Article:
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County to hear input on stimulus spending

The Beaufort County Board of Commissioners weighed two options Monday night in regard to its projected $9.1 million intake from the $1.9 trillion American Rescue Plan.

The commissioners could give approximately $7.2 million of that money to RiverStreet networks in the form of a grant to build a broadband fiber network backbone in underserved areas of Beaufort County. Or, instead of spending a large chunk of the money on one project, the commissioners could hear requests from entities around the county and distribute the $9.1 million based on their suggestions.

With a 4-3 vote, the commissioners went with the latter. For the next three months, the county will hold public hearings in which people from around the county will be able to share their ideas about where the stimulus money should go. The commissioners will then decide who will receive funds.

Hood Richardson made the motion to institute the three months of public hearings. Frankie Waters, John Rebholz and Stan Deatherage also voted for it. Jerry Langley, Ed Booth and Randy Walker voted against it.

Richardson made his motion after County Manager Brian Alligood brought forth a recommendation for the commissioners to allow himself and County Attorney David Francisco to meet with RiverStreet and develop an agreement. Per the proposed terms of that agreement, the county would provide a grant and RiverStreet would build a fiber network backbone covering unserved areas of Beaufort County, as detailed in the “Fiber to the Home” engineering study the company conducted for the county in 2019. Areas in Belhaven, Chocowinity and Washington that already have broadband service wouldn’t be affected.

The county recently entered into a five-year agreement with RiverStreet, establishing a partnership dedicated to expanding broadband service to underserved and unserved areas of Beaufort County. RiverStreet was the only provider that responded when the county published a request for proposals to establish such a partnership.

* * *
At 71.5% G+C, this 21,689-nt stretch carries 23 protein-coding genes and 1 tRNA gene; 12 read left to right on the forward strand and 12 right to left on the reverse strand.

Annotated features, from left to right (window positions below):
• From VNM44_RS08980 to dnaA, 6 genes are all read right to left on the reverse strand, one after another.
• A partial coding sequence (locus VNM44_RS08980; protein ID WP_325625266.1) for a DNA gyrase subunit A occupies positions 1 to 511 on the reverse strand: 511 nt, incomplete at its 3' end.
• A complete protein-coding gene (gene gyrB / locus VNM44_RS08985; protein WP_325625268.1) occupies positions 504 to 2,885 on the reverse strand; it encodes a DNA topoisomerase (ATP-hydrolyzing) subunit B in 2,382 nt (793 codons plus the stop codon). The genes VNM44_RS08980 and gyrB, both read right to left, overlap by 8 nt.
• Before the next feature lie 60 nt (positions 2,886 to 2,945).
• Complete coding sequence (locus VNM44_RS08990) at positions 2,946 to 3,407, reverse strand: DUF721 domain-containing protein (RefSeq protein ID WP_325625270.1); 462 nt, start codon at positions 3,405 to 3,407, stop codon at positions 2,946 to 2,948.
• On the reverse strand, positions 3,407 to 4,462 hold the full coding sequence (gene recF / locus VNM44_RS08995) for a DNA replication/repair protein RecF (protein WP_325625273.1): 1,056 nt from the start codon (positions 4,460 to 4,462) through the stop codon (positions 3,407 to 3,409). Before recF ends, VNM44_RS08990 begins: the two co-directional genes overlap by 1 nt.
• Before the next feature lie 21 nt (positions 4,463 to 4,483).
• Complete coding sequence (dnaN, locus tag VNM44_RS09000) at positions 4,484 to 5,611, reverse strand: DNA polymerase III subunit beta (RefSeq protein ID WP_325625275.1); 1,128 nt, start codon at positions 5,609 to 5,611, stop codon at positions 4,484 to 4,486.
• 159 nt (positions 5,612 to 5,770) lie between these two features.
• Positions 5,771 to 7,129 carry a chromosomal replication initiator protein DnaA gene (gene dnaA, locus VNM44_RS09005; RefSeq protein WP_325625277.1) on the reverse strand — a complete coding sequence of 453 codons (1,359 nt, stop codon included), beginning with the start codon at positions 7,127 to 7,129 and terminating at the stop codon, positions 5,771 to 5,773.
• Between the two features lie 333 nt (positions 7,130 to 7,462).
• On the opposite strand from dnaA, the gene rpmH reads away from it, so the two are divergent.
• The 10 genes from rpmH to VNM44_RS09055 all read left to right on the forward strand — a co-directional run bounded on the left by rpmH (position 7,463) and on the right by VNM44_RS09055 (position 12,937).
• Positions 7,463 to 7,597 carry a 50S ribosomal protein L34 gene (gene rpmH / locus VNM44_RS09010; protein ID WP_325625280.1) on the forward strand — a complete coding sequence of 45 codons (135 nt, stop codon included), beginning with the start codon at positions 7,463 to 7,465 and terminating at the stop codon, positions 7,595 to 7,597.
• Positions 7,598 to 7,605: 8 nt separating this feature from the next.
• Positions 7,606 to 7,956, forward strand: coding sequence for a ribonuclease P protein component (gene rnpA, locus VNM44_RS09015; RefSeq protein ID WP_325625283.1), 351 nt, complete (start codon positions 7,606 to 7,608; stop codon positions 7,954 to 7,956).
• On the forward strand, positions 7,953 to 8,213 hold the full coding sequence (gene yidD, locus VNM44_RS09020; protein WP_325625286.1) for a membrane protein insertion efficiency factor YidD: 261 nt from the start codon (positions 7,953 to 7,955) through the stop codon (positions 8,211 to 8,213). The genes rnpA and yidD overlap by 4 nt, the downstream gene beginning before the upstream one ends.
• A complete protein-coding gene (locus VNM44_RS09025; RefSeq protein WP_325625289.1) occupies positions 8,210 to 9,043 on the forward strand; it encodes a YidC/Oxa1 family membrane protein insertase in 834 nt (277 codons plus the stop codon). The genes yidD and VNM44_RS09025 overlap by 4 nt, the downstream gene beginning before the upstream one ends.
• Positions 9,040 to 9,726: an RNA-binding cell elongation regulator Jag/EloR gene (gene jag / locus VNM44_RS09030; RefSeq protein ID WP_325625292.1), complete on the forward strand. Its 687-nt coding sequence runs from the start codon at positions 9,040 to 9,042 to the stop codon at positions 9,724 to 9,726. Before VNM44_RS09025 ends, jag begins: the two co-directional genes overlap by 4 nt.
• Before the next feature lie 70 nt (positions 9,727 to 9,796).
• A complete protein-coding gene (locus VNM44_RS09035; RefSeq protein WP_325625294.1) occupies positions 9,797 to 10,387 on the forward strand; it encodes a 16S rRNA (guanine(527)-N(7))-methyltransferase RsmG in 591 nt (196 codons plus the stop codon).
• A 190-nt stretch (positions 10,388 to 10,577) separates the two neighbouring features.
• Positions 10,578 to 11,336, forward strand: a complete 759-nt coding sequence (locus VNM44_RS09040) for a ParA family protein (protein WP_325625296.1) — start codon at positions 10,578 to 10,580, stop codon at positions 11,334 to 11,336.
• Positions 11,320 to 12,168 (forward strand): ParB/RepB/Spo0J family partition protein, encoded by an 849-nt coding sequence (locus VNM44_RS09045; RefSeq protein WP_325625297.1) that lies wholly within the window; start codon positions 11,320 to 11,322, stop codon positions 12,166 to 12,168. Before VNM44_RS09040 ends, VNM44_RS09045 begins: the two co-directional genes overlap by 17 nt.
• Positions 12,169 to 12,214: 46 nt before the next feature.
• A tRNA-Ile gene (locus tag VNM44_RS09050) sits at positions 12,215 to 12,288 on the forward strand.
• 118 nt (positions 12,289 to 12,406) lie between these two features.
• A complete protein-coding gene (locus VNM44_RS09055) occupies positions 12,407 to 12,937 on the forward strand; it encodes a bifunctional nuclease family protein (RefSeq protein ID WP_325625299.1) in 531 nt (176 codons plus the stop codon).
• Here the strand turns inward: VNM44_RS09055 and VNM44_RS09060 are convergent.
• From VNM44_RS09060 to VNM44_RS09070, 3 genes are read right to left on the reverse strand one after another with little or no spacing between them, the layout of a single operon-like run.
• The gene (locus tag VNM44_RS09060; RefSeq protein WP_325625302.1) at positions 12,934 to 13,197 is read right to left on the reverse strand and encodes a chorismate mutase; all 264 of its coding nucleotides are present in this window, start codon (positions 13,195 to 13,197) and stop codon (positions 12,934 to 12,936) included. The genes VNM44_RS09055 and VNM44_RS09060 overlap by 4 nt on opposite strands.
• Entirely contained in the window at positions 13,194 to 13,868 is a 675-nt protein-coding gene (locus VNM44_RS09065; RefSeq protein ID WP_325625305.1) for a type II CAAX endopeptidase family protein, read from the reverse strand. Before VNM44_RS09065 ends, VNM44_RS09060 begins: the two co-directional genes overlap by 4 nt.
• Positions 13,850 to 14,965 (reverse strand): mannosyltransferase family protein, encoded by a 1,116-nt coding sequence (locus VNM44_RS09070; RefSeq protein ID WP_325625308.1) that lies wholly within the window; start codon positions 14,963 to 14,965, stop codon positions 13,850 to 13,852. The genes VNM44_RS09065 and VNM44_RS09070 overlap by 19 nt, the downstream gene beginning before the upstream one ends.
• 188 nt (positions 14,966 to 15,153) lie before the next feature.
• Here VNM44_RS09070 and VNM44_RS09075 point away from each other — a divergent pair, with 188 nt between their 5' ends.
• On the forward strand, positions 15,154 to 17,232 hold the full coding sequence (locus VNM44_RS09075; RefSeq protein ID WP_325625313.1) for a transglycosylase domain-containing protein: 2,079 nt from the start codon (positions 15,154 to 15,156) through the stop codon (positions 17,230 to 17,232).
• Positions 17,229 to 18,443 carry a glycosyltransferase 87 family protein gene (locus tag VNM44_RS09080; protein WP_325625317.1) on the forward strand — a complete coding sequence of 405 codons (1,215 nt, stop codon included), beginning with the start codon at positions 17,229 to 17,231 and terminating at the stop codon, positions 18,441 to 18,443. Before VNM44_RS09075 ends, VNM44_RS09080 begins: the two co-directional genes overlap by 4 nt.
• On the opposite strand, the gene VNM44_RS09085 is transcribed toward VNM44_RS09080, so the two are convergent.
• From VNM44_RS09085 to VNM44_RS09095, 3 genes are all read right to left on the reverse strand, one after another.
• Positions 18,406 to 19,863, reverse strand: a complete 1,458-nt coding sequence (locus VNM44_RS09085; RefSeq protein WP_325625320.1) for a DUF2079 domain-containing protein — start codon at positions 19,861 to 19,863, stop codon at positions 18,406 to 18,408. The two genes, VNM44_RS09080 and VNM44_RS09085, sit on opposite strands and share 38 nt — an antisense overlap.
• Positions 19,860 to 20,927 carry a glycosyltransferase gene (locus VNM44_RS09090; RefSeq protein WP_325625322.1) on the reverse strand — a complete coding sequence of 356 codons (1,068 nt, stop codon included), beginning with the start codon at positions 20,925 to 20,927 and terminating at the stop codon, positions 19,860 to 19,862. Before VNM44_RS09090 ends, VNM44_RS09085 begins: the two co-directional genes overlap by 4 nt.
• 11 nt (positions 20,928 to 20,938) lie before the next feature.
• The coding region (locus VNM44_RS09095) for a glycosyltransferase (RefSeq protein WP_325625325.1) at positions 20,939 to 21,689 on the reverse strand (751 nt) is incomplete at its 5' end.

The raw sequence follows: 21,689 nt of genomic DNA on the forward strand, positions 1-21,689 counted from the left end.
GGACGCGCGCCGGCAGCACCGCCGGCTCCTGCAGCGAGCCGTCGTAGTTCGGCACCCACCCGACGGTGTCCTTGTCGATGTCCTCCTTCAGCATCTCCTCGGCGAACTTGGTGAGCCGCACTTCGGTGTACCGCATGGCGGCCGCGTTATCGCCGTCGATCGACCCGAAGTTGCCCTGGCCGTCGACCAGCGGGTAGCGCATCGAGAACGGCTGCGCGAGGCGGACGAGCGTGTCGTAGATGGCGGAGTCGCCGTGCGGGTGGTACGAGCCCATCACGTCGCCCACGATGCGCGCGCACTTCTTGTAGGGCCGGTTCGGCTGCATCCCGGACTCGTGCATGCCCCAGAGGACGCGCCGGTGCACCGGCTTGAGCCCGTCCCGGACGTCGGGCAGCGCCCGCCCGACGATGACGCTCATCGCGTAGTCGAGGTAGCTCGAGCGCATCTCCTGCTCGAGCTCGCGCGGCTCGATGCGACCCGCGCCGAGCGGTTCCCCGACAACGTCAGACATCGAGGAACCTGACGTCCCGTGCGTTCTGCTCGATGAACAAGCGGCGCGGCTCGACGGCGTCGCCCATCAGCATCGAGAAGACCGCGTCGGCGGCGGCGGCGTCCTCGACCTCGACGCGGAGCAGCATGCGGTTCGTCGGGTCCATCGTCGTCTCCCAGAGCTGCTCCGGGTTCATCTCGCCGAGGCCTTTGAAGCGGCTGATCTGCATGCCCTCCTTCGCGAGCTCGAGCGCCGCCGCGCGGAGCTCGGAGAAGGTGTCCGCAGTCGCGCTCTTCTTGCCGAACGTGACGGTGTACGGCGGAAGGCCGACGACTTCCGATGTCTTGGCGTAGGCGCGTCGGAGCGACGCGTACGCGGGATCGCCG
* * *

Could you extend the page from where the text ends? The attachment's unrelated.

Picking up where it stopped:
“I believe this is a once-in-a lifetime opportunity to make an extreme impact on the health, education, economic development and quality of life in Beaufort County,” Alligood told the commissioners. “You’ve already seen the existing providers are not going to provide this service.

Alligood said the commissioners had a unique opportunity to pay for the network using federal money that wouldn’t have to be paid back. He also said that the cost of fiber is rising.

“It’s a lot of money, and it can do a lot of good for the people of Beaufort County,” Richardson said. “… That’s money coming into the county that can help everybody in this county, not just 660 people who don’t have broadband to their home. That’s just 660 people. That’s $10,400 per person that (RiverStreet) is offering to spend on this.

“I don’t know much about economics, but that don’t make sense to me.”

Richardson said that satellite internet services are rising in popularity, so the broadband network might soon be a “dinosaur.”

Deatherage shared similar thoughts.

“(The American Rescue Plan) was a fully partisan plan; not one Republican signed onto it,” Deatherage said. “Not one, because they saw how much money it was going to be and how much money was not being used for COVID.

“So my feeling is, if we’re going to take this $9.1 million, we need to do what is best to serve every household, to whatever extent we can do that.

Rep. Keith Kidwell told the commissioners on Monday night that the General Assembly is “fully aware” of the need for rural broadband throughout the state. He said legislators are looking for ways to allocate more money to be used for that purpose.

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